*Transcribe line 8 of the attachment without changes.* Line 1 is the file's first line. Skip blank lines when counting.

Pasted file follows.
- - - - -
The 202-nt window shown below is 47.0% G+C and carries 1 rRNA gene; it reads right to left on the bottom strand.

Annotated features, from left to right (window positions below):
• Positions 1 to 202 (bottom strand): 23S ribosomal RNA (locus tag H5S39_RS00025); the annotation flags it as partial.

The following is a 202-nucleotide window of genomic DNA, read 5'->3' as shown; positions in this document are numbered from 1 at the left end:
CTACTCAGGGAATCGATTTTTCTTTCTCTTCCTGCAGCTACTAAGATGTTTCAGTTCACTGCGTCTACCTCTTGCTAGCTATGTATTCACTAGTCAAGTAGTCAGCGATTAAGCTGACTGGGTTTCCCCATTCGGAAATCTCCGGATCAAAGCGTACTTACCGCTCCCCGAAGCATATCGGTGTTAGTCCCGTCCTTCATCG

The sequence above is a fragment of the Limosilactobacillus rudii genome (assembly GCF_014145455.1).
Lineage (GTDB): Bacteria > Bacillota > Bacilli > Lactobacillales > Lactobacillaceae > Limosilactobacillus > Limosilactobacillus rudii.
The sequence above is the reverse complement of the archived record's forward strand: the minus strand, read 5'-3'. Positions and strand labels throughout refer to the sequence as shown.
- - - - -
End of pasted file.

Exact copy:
The sequence above is the reverse complement of the archived record's forward strand: the minus strand, read 5'-3'. Positions and strand labels throughout refer to the sequence as shown.